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Should'nt This Be FALSE?


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From the LabVIEW 8.2 Online Help for the And Array Elements function:

"Returns TRUE if all the elements in Boolean array are TRUE. This function also returns TRUE if Boolean array is empty because TRUE is the identity for the Boolean AND operation. Otherwise, the function returns FALSE. This function accepts an array of any size but returns only a single value based on all values in Boolean array. "

I remember asking this question a while back...I think lots of people have asked it in the past, which is probably why that sentence is now in the Help. :)

-D

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I'm not convinced, but I'll leave it to the pros to point out why...

There was a famous thread on Info-LabVIEW about this issue...

Maybe it is easier to begin with the numeric array function _Mulltiply Array Elements_ (MULT(A)) which shows a similar behavior: when applied on an empty array, the result is 1 which is the neutral element of the multiplication.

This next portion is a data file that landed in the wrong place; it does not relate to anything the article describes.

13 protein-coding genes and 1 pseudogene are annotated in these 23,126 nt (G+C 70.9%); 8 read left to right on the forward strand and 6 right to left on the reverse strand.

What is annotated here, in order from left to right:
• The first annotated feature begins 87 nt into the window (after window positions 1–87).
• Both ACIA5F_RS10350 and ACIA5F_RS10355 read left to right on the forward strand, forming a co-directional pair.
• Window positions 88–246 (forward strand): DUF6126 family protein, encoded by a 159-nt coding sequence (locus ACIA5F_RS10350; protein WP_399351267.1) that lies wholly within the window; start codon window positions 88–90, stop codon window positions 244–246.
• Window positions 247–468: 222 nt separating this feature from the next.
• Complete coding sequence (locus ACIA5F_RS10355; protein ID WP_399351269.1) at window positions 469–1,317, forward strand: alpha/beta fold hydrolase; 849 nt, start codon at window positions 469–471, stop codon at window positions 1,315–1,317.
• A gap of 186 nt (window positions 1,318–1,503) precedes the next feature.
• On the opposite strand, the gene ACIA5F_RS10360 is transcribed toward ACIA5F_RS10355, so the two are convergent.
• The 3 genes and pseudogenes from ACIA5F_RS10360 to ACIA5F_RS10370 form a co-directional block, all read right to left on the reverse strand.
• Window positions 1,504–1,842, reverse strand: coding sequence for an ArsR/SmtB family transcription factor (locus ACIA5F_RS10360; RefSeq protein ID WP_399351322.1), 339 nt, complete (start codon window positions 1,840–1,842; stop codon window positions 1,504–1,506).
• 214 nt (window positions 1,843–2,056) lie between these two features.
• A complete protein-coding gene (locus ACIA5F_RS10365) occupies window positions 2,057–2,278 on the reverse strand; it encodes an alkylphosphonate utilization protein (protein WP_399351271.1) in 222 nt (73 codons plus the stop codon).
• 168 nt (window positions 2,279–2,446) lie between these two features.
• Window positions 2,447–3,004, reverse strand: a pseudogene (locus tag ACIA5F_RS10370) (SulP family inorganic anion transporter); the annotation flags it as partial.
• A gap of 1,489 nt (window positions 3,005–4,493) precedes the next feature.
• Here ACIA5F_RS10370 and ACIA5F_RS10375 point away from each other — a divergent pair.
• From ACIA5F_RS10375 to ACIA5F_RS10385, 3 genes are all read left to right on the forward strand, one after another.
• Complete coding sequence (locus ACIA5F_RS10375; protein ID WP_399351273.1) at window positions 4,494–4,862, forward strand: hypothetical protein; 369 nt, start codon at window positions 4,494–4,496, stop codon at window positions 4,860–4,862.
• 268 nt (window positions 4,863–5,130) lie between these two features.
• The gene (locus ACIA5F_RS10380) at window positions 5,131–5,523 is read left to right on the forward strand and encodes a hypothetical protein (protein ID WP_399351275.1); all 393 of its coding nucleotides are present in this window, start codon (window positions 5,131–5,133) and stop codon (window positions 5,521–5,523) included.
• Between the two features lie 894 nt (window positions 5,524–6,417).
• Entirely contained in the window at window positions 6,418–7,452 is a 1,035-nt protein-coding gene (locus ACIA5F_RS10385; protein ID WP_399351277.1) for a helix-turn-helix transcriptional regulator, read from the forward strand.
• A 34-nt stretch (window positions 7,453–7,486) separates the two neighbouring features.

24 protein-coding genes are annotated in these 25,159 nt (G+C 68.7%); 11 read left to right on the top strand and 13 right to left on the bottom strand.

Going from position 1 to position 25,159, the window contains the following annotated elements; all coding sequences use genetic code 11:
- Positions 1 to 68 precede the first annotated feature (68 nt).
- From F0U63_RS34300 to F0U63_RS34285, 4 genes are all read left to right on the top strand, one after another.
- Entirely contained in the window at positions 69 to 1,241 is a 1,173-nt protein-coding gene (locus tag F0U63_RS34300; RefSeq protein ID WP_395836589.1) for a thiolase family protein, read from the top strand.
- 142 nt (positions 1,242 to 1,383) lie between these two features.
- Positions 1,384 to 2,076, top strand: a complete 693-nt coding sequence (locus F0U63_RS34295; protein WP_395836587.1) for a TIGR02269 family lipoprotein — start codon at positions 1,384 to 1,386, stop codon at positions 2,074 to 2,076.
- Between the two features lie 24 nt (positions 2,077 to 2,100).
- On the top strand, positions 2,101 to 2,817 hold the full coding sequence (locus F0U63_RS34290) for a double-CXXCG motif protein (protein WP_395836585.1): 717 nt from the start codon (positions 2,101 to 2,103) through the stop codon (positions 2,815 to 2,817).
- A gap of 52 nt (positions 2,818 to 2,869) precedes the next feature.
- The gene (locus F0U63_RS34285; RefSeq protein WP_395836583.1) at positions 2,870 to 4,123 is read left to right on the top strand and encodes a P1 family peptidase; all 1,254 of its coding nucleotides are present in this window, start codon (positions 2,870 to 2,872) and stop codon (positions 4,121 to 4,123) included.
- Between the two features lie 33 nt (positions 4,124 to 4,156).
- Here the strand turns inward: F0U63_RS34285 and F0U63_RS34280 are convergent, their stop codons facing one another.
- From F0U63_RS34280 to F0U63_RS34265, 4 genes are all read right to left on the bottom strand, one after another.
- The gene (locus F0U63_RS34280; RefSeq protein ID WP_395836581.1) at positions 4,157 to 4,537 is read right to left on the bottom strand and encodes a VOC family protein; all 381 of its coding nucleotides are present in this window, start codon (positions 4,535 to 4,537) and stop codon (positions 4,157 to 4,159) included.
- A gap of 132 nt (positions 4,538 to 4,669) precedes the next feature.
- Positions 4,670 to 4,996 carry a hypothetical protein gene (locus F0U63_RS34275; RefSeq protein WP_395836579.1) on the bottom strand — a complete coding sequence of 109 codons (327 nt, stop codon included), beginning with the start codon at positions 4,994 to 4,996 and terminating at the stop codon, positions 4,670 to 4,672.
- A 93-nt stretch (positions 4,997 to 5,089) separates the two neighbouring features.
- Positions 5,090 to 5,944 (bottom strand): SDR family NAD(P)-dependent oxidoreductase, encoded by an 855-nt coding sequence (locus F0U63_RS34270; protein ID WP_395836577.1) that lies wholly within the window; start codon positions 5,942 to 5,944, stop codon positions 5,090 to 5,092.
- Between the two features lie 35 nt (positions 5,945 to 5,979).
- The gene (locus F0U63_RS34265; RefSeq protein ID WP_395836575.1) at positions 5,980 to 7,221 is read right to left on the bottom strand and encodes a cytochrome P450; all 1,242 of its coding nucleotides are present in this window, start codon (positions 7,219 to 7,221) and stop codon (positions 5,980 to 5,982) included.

For example if the array A contains N identical elements X then the result MULT(A) is X^N. Then if A is empty a consistent definition for the result is X^0 = 1. This also makes sure that MULT(A|B) (where | denotes array concatenation) always equals MULT(A)*MULT(B) even in the cases where A or B is empty (that wouldn't be true if MULT(empty) was defined to 0).

The same logic applies to boolean AND array elelements. If you want AND(A|B) to be always equal to (AND(A) and AND(B))

AND(A|B) = (AND(A) and AND(B))

Now if B is empty the A|B = A

AND(A) = AND(A) and AND(empty)

which is valid only if AND(empty) = TRUE.

The heart of the argument on Info-LabVIEW was a poster that insisted that since the logical operator 'and' is a binary operator (it operates on two arguments) it didn't make sense to apply it on arrays of 0 or 1 element; the result should be undefined. However AND(A) is a different operator, conveniently defined on arrays, a definition including 0 and 1 element arrays:

AND(A) == 1 and A[0] and A[1] ... and A[N-1]

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